Baltimore's show this weekend was the one I enjoyed more. It was a chance to catch up with a bunch of old friends and make some new ones. But it was also a place where I could see more clearly the face of mainstream superhero comic book fandom, those who visit regularly the hundreds of smaller comic stores across the country.
Though they purchased some key Vertigo titles like "Fables" and "Preacher," this was largely not a crowd into "indie" comics. The biggest draws for them were the handful of ultra big-name guests who attended, such as Mike Mignola, David Finch, and Jim Lee (whose long line of autograph seekers cut through the convention hall).
These and other such artists were treated like celebrities, people whose signature on a copy of their favorite comic meant so much to fans. It was likely that some convention attendees, once their quest for a Mignola or Lee sig was completed, did a little bit of comic shopping and went home, their convention experience complete.
Where does that leave the independent exhibitors and comic creators who attended -- or the webcomics people, for that matter?
The truth was that the sense of willingness to try new things on the part of the attendees -- seek out new books and talent -- was relatively small. At least much smaller than San Diego or New York.
Some webcomics creators expressed frustration about the con, noting this lack of attendees who were even receptive enough to take their flyers.
"In a few cases they actually gave my flyer back and refused to look at it" one webcomics exhibitor reported. "In all the many conventions I've been to, that has NEVER happened."
The same exhibitor noted that their success in anime conventions has been far greater, even though their webcomic is not related to manga. "Anime fans just have much more of an adventuresome energy, and want to try new things."
Who was the average Baltimore Comic Con attendee? While making unscientific generalizations is hardly enough to replace solid marketing data, I'll take a shot anyway:
About two-thirds of the attendees were white, and more than two-thirds were male. Many of the women attending did not look like comic book fans but seemed to be the girlfriends & wives of comic book fans. The biggest age group seemed to be mid-20s-40s. They often had their children with them (of either gender). There were teenagers, but not a tremendous amount.
Few dressed up in costume, and of the ones I saw most were characters from Star Wars.
This is in sharp contrast to the attendees in San Diego, of which there were far more females & far more young people.
Also, I have to note that this was the first convention I have attended in a long time when I had that old "squicky" feeling about being the only woman at the comic boxes. I did not feel 100% comfortable. That largely comes from, in most cases, being the only woman at the boxes, the toy shelves, the spinner racks, etc. I felt self-conscious.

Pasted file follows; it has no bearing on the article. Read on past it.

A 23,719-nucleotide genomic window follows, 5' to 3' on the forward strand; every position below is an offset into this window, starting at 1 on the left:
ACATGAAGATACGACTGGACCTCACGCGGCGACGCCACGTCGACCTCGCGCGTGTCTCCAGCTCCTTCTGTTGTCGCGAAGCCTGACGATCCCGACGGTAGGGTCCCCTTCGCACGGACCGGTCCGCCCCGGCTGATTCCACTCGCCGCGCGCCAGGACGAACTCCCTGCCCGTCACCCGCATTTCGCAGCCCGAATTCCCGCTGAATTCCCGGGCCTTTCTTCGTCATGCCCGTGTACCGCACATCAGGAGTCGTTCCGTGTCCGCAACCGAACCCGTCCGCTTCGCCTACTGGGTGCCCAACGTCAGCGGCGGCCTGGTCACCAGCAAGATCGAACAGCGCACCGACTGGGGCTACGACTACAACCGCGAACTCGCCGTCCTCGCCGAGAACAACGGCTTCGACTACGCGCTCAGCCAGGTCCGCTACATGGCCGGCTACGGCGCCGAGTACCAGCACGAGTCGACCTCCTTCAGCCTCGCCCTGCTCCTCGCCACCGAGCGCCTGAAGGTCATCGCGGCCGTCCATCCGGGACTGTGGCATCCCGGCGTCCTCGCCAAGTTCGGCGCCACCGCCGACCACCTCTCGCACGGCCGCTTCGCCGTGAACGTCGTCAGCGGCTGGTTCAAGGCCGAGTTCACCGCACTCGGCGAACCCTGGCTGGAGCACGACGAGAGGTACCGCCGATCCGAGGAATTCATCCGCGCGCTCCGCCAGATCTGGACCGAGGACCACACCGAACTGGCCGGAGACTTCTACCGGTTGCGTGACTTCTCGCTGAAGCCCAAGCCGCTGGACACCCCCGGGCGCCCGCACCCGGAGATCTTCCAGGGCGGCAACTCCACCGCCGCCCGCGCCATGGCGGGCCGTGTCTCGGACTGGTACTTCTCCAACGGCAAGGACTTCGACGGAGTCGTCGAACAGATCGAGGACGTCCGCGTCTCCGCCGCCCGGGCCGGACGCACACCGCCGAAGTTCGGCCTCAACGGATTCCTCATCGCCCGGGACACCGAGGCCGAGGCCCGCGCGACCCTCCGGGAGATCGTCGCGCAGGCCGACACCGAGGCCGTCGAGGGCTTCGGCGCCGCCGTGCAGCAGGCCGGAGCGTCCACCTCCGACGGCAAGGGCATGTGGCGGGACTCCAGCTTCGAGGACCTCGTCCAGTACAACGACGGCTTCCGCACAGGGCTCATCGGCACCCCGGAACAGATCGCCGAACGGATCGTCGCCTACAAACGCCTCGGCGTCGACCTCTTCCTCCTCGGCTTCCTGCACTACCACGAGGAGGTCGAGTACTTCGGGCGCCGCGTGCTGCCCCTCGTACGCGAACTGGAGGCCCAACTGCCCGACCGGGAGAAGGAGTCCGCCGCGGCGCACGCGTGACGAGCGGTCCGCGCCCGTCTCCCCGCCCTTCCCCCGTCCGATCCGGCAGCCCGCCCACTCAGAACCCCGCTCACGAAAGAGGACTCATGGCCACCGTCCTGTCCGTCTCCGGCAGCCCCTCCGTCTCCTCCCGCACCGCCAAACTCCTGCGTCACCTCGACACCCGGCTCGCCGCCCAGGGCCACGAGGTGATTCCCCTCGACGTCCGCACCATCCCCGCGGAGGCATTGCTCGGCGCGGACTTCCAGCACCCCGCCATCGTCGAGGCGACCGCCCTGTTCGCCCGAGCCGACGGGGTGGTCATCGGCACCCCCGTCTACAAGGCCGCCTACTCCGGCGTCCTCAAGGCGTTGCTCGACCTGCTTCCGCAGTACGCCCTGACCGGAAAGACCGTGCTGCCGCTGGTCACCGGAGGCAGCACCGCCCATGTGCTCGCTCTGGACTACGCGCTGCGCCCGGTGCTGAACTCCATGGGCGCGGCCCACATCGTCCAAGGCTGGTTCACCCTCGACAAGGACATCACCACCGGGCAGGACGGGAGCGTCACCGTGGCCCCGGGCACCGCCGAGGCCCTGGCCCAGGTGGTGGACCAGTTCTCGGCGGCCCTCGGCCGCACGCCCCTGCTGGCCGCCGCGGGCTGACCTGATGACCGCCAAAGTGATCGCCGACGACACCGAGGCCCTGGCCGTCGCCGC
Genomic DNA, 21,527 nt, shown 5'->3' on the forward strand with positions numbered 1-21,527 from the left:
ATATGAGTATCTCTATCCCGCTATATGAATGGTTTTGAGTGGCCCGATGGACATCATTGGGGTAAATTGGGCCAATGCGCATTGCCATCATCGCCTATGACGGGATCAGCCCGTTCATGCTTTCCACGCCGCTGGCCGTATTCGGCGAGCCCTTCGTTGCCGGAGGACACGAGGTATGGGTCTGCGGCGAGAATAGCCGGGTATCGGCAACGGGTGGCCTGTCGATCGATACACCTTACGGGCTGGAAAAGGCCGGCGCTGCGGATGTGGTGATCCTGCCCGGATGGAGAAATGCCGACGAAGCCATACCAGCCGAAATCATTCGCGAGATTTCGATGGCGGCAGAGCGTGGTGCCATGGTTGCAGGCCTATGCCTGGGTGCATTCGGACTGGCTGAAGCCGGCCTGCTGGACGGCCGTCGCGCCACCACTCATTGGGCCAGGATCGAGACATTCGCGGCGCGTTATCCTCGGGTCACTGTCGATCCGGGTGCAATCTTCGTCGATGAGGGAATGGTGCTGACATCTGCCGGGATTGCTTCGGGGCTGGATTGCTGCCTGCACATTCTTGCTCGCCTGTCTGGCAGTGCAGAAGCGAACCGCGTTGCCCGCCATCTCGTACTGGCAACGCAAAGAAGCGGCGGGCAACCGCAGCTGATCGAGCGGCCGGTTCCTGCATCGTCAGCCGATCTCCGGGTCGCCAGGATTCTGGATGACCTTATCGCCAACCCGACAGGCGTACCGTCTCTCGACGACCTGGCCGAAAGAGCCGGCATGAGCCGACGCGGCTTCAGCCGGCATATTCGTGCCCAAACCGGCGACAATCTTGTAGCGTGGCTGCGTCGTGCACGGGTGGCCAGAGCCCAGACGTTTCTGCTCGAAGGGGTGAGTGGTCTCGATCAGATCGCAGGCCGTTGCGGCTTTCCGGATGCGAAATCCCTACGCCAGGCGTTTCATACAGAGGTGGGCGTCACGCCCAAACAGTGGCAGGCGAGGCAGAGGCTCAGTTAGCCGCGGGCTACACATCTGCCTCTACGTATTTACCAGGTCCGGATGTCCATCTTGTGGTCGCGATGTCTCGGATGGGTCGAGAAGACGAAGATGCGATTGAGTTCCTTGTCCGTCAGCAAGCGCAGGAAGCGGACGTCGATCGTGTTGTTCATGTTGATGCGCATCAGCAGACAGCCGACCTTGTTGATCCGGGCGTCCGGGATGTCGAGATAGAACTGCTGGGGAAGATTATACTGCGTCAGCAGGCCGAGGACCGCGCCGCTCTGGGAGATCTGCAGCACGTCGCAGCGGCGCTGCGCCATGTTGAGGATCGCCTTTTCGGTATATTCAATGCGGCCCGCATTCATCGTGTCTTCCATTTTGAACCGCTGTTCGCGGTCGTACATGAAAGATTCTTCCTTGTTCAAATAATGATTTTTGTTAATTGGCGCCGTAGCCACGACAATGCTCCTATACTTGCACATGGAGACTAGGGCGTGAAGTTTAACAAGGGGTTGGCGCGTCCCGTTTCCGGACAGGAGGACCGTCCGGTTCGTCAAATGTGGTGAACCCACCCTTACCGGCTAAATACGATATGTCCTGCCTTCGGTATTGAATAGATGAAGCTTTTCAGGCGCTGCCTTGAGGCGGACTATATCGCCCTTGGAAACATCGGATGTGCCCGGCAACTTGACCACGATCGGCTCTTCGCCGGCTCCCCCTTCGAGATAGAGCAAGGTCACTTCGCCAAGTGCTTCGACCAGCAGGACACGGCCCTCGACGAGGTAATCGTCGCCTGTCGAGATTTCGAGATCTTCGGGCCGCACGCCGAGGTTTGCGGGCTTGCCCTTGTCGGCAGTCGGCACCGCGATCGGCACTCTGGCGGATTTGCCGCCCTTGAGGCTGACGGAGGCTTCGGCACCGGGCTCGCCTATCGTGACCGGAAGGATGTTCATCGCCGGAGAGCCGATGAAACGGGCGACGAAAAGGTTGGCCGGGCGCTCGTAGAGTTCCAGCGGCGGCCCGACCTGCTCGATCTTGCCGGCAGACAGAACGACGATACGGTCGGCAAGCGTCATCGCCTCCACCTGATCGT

I think what I saw at Baltimore was the "face" of the mainstream superhero comic book reader -- the demographic that major comic book publishers have depended on for decades.
But that face is getting older. And there did not seem to be enough young people to replace them, at least at this show.
Now, the "alternative" comics expo SPX will be held in Bethesda on October 12th & 13th -- not that far away from Baltimore. If the show is anything like MoCCA in New York City, there will be far more diversity of race & gender. Will the type of people who attend SPX tend not to check out the Baltimore Comic Con (and vice-versa)?
Has comics truly become a place of two distinct houses -- mainstream (superheroes) & "indie" (everything else)? Can you bring those two houses under the same roof? How much outreach to the other house should be done? Is such outreach worth it?
And is it worth it for the major comic publishers to try to reach out past their traditional base, when that base comes out in such strong numbers in conventions such as Baltimore?
The only answer I have for that is, again -- there are not enough younger members of that fanbase to replace the older ones. So if a company invests 75% of their product into giving exactly what that fanbase wants -- and not exploring & nuturing & growing new fanbases -- they are setting themselves up for obsolescence.
But I do not see that as what is happening. I think DC and Marvel finally "get" the broader base that they need to appeal to (though their results may vary).
And what will probably happen in 10-15 years is that the traditional superhero comic book as we know it will be a specialized "niche" of the comic book industry in total -- just another genre to choose from in a graphic format.
And the traditional mainstream capes & tights comic convention will be as "niche" as the anime conventions.